Distilled behaviorally relevant signals potentially suggest that motor cortex may use a linear readout mechanism to generate movement behaviors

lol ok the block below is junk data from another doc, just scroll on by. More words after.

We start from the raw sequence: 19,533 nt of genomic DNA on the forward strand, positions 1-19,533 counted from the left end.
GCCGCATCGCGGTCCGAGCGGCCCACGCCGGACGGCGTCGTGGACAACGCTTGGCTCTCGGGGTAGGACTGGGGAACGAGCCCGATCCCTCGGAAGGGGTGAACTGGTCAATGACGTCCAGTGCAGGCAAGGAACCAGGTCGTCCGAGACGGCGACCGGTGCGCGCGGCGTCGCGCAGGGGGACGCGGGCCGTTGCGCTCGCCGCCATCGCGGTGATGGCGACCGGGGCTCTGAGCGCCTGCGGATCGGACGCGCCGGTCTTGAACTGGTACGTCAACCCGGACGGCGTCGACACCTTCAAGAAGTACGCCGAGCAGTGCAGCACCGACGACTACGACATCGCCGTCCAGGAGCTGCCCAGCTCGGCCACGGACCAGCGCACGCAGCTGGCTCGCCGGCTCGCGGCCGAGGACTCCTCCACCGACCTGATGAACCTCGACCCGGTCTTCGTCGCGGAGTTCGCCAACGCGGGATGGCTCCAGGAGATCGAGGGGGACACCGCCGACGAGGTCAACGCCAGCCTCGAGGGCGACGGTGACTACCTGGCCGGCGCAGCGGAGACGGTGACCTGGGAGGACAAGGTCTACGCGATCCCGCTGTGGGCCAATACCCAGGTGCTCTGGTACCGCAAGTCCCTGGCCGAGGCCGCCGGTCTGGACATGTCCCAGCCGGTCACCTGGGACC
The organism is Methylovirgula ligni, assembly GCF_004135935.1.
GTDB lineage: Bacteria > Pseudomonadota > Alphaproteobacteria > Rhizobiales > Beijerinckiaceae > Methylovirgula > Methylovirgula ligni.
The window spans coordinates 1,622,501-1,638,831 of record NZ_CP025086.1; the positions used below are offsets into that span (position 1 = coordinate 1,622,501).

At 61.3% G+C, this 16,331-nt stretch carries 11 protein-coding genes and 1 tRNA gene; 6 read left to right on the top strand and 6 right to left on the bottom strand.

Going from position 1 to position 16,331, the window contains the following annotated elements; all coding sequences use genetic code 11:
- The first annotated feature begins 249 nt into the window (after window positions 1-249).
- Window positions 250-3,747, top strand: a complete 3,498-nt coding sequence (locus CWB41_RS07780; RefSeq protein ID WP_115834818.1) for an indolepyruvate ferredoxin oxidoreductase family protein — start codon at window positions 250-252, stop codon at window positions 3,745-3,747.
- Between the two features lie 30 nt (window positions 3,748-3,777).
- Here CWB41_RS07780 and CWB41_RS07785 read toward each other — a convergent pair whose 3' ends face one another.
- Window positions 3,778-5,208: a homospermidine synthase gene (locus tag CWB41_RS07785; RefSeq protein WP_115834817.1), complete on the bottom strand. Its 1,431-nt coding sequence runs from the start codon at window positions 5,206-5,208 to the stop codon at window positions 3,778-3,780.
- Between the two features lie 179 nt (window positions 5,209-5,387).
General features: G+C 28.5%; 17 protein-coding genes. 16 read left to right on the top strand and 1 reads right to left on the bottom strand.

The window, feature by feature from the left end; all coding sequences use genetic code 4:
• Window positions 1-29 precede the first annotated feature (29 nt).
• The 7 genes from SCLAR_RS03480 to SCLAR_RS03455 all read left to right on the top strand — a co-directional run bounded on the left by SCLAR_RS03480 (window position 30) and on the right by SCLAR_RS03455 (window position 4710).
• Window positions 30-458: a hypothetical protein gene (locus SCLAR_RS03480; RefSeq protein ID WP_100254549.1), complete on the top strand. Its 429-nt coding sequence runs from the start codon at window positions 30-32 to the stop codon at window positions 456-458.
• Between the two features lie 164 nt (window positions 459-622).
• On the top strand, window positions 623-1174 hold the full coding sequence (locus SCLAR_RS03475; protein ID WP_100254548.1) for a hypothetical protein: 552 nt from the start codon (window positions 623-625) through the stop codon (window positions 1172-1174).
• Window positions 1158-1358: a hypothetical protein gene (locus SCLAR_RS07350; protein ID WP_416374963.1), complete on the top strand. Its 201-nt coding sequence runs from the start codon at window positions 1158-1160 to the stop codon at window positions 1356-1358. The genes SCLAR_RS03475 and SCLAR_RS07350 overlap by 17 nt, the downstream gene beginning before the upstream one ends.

Understanding the readout mechanism of the motor cortex is crucial for both neuroscience and neural engineering, which remains unclear. By filtering out the interference of behaviorally irrelevant signals, we found a stunning result: the linear decoder KF achieves comparable performance to that of the nonlinear decoder ANN (p=0.10, 0.15, and 0.55 for datasets A, B, and C, Wilcoxon ranksum test; Figure 2b, f, and j). Considering the decoding performance and model complexity (the simplicity principle, also called Occam’s razor), movement behaviors are more likely to be generated by the linear readout, suggesting linear readout may be performed in the motor cortex.